I’m not the sort of monetarist who focuses on money supply growth rates, even though I believe changes in the money supply drive nominal aggregates. The reason is that modern central banks tend to adjust the money supply to offset monetary demand shocks. On the other hand I don’t regard the money supply as endogenous, because they don’t fully offset money demand shocks. Nominal aggregates do change.
When I was about 17 I read something by Milton Friedman that had a profound effect on my subsequent development as a macroeconomist. He was discussing the super-neutrality of money, and pointed to one exception; changes in the money supply growth rate will end up changing the rate of inflation, and hence the real demand for money. He showed with some ingenious graphs what would happen if a central bank suddenly slowed the rate of inflation, say from 5% to 0%. This was pre-rational expectations, so he assumed they simply slowed the money supply growth rate. That would lower inflation and raise the real demand for money. Now the central bank could temporarily raise the money supply growth rate to accommodate the public’s higher real demand for money, without triggering higher inflation. But once they had satisfied the demand for higher real cash balances, they’d have to go back to the slower money growth rate, and maintain the lower rate indefinitely. The transition period would probably involve a recession. So it’s slower money growth, followed by a spurt of faster growth, followed by slower growth. That’s what it looks like when the central bank shifts to a lower expected rate of inflation (or NGDP growth, as I’d prefer.) Keep that in mind as you examine this graph, from a study by Michael Darda:
Notice how money growth slows sharply in 2007-08, then a severe recession drives interest rates close to zero, then monetary growth temporarily soars at the end of 2008, and then in recent years it settles to a new and much slower growth rate. The “new normal” in the eurozone.
So the last 5 years show exactly the M1 growth pattern that Milton Friedman suggested (way back around 1970) that you would see if a central bank shifted to a lower trend rate of inflation.
BTW, I feel that my awareness of the super-neutrality of money inoculated me against Keynesian macro, which is what I was taught as an undergrad at Wisconsin. I kept asking (to myself): “If there’s an AD problem, an NGDP problem, why not just increase the money supply growth rate?” A few years later old Keynesianism was dead, as the new Keynesians basically adopted Friedman’s insight. And if a central bank was bound and determined to resurrect old Keynesianism, there is no better way than to drive interest rates to zero and simultaneously institute labor market distortions that raise the natural rate of unemployment.
Sorry for that boring trip down memory lane, Michael Darda’s comments are much more interesting:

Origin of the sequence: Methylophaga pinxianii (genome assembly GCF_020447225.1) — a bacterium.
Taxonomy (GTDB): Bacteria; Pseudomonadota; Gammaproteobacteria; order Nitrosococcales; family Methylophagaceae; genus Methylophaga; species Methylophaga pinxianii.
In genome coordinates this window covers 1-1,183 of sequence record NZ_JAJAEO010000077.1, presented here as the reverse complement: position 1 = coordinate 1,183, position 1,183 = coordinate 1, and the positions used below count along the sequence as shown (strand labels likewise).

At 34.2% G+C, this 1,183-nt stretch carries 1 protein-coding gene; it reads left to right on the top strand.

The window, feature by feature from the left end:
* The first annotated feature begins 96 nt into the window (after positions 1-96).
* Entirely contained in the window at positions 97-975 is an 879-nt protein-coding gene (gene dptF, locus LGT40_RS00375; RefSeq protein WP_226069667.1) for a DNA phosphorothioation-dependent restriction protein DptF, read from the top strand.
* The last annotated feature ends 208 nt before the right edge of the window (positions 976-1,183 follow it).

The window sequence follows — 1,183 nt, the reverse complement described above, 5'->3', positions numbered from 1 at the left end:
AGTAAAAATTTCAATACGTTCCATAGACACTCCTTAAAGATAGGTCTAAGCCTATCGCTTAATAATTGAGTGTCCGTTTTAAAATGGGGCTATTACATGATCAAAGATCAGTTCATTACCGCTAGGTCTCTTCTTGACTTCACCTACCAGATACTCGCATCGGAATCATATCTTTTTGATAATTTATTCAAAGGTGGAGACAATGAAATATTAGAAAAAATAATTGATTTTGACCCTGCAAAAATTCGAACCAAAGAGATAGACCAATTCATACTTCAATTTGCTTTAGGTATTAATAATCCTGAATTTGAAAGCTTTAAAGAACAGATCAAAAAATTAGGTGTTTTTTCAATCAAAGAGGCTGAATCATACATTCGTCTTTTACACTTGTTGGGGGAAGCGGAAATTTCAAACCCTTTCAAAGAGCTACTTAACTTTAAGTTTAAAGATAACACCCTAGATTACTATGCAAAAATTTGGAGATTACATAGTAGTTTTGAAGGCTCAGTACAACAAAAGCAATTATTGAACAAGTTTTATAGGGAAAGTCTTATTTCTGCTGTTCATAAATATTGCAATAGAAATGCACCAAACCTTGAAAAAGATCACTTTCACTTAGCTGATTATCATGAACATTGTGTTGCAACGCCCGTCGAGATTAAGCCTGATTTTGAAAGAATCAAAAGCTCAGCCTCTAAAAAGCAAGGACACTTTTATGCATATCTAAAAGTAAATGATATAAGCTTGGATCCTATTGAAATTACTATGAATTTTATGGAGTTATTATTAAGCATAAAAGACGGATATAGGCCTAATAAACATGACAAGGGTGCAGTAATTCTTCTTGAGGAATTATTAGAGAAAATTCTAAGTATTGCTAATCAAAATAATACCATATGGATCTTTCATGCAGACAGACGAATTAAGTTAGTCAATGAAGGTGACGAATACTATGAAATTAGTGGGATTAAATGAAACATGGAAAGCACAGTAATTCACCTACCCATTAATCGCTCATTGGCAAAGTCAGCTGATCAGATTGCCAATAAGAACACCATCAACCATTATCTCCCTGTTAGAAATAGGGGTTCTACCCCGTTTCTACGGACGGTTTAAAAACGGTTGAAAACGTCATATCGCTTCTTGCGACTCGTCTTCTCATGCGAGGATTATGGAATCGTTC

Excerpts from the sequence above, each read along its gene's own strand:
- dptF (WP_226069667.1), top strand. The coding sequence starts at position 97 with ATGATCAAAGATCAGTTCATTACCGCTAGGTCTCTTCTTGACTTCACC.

As the chart to the right shows, the run on Spanish and Italian debt markets began soon after the ECB began to hike rates. Now, with debt markets under immense strain and inflation expectations collapsing, the Wicksellian natural interest rate has likely collapsed to levels well below where it was this spring, meaning the ECB will have to be much more forceful in easing policy than it was in tightening it if it hopes to get in front of the curve. Taking rates down in 25-basis-point “baby steps” is highly unlikely to suffice at this point.
As we noted yesterday, market-based indicators of inflation risk in the eurozone have collapsed. This is a problem because of the real exchange rate misalignment in the eurozone (i.e., peripheral costs are high relative to core costs): The lower the rate of inflation in the core, the higher the rate of deflation in the periphery. We can see this starkly now in the behavior of German and Italian breakeven inflation spreads: As the German five-year breakeven spread has collapsed to below 1%, Italian breakeven spreads have plunged into negative territory. The ECB’s monetary errors are now creating the real risk of a deflationary collapse in the periphery, meaning that no amount of austerity would be able to balance budgets or reduce deficits.
The surge in corporate bond spreads in the eurozone now suggests that nominal GDP could plunge by 3%-6%, which would be a disaster for both peripheral and core budgets.In short, credit markets have tightened massively in the eurozone; if the ECB does not act in a resolute enough manner to offset this tightening (and, so far, it has not), then it will have to shoulder the blame for presiding over perhaps the largest monetary catastrophe since the 1930s.
And yet most pundits keep focusing on side issues, such as rising government default risk, fiscal austerity, bailouts, fiscal union, eurobonds, etc.
Macroeconomics is normally quite difficult. When NGDP is growing at a steady 5% rate, then macro is like a plate of spaghetti; a dizzyingly complex set of interactions at various financial, economic and political levels. But when monetary policy goes seriously off course, then macro becomes incredibly simple. It’s the falling NGDP, stupid.
Fix that, and only the complicated problems remain!